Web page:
It’s 1999, I’m on a radio journalism course and for an assignment I put together an item about nappy waste for Real Nappy Week and pitch it to ‘You and Yours,’ the popular mid-day BBC Radio 4 consumer magazine programme. At the time I had no plans to set up a real nappy company … I was hoping for a career in radio journalism!
To liven up the item and punctuate the piece I made up a song and recorded some boys singing it at our local park.. Or to be more precise I put new words to the tune of the nursery rhyme ‘Pop! goes the Weasel’ which contains a verse “Up and down the City Road, In and out the Eagle, That’s the way the money goes, Pop! goes the weasel.” I can’t remember all the words of the nappy waste version now, but there were lines like “That’s the way a disposable’s filled, pop it in the landfill.
By coincidence, the company I founded almost 13 years ago, Nappy Ever After, moved last year from Camden to Hackney to premises just off the City Road, indeed very very close to the Eagle pub. So, to find us, get a bus to the City Road and get off at the Eagle. Or take the tube to Old Steet station, walk up the City Road and turn right at the Eagle pub on Shepherdess Walk. (Your phone will show a quicker route.) We’re more like a warehouse than a shop and don’t have normal shop hours. We’re open every Tuesday 2-6pm and by appointment.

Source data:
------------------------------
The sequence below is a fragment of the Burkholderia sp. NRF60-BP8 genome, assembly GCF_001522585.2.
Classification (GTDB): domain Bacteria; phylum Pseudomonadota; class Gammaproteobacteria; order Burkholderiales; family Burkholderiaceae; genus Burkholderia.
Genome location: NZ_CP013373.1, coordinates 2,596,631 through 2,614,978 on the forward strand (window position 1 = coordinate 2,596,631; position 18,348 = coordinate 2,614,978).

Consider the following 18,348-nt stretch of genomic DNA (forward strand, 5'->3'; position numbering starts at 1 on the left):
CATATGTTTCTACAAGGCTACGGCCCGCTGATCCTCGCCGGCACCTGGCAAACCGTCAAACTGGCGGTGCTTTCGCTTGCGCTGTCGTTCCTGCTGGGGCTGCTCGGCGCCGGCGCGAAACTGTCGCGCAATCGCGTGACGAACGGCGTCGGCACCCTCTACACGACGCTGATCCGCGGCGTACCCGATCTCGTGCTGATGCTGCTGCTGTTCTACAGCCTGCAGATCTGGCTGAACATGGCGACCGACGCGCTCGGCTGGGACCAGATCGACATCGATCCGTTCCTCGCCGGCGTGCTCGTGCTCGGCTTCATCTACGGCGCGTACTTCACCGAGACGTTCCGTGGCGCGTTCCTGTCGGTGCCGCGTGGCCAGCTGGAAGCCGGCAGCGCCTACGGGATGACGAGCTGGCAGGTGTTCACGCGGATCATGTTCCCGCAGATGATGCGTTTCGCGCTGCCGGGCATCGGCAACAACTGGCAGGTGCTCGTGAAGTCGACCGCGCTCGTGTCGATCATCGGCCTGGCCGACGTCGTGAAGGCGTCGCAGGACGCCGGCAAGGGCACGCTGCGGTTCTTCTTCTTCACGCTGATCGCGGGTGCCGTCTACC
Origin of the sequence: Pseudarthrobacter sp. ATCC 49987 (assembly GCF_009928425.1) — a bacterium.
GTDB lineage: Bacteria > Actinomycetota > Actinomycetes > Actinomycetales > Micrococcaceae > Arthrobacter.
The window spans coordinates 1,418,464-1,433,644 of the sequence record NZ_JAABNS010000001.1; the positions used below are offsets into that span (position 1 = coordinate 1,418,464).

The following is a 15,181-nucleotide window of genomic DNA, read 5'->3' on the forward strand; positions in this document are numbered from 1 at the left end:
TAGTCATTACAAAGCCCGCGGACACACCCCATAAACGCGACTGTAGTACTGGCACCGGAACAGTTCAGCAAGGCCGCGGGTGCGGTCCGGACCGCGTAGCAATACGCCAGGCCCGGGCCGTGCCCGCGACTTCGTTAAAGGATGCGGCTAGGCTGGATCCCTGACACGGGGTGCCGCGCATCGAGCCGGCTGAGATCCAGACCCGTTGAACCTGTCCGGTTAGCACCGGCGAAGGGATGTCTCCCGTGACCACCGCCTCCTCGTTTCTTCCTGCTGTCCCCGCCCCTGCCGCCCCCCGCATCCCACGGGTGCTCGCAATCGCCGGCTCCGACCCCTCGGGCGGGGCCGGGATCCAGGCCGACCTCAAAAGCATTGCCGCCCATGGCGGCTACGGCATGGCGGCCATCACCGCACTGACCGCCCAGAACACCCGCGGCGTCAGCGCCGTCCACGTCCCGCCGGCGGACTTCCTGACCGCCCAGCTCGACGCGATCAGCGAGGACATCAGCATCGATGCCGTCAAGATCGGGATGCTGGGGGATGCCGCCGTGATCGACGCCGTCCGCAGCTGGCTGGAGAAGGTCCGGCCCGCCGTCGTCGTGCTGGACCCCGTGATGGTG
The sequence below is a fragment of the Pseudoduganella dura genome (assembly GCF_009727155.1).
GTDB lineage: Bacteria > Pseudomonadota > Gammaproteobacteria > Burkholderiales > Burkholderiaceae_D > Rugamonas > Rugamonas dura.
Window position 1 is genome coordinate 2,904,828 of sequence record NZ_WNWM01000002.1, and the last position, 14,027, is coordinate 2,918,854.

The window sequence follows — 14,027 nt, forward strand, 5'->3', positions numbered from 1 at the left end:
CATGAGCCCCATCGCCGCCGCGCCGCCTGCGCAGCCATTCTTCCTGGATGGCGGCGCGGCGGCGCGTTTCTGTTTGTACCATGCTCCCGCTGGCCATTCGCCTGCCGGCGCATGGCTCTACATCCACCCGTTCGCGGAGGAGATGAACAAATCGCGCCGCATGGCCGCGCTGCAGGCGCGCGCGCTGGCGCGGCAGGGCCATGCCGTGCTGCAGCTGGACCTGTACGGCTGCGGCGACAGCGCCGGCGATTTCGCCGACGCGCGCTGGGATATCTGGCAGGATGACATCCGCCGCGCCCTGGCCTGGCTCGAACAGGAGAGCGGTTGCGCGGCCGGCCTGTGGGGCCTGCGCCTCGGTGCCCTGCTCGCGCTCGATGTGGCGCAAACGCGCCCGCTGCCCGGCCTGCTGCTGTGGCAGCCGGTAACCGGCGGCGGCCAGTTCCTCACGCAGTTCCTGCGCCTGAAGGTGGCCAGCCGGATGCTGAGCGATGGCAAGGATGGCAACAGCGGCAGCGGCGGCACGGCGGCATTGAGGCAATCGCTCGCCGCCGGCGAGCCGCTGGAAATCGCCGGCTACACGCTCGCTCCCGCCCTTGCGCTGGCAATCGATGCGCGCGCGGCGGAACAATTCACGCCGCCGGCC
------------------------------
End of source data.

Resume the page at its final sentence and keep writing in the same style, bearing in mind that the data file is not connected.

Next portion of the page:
A real nappy item was aired for Real Nappy Week 1999 on Radio 4’s ‘You and Yours’ programme. They used my idea and research but remade the item themselves. The show’s producer said I’d included too much about nappy waste and this was not relevant as it was a consumer choice programme! We think differently now, right?
To replace the nappy waste content they gave 2 mothers some real nappies to test for a few days. Would the consumers like them? They were disappointed that both mums found they worked really well and intended to switch from disposables! However as it was all so late in the day they had to run the item like that.
I was on the radio again recently. BBC Radio London called me to ask me to talk about nappy recycling on Eddie Nestor’s drive time show. The mic was closed on me when I wouldn’t shut up about 35% of children arriving for school in nappies. Eddie Nestor didn’t ask me what relevance this had to the topic of recycling disposable nappies, he just told me it wasn’t relevant and closed the mic.
This is the sort of silo mentality that fed the financial crisis. We need to connect issues. Just as 17 years ago what happened to disposable nappies after you’d thrown them in the bin wasn’t supposed to concern consumers, now 35% of children arriving at school in nappies in one of the most deprived schools in the UK has nothing do with whether or not £20million should be invested in a new Knowaste nappy recycling plant. How about spending a little bit of a public health budget on giving parents good information on how to potty train their children? It could halve the amount of disposable nappy waste Londoners generate and then, work out whether you need the nappy waste recycling plant or not.
PS Pop was cockney for pawn, and weasel, coat. There’s a metaphor in that nursery rhyme about nappy waste and the planet that I didn’t see at the time; if we waste all our finite resources on single-use nappies (which aren’t of course disposable at all, such a clever name, like clean diesel) our descendants may find themselves wihout a coat/protection from climate chaos.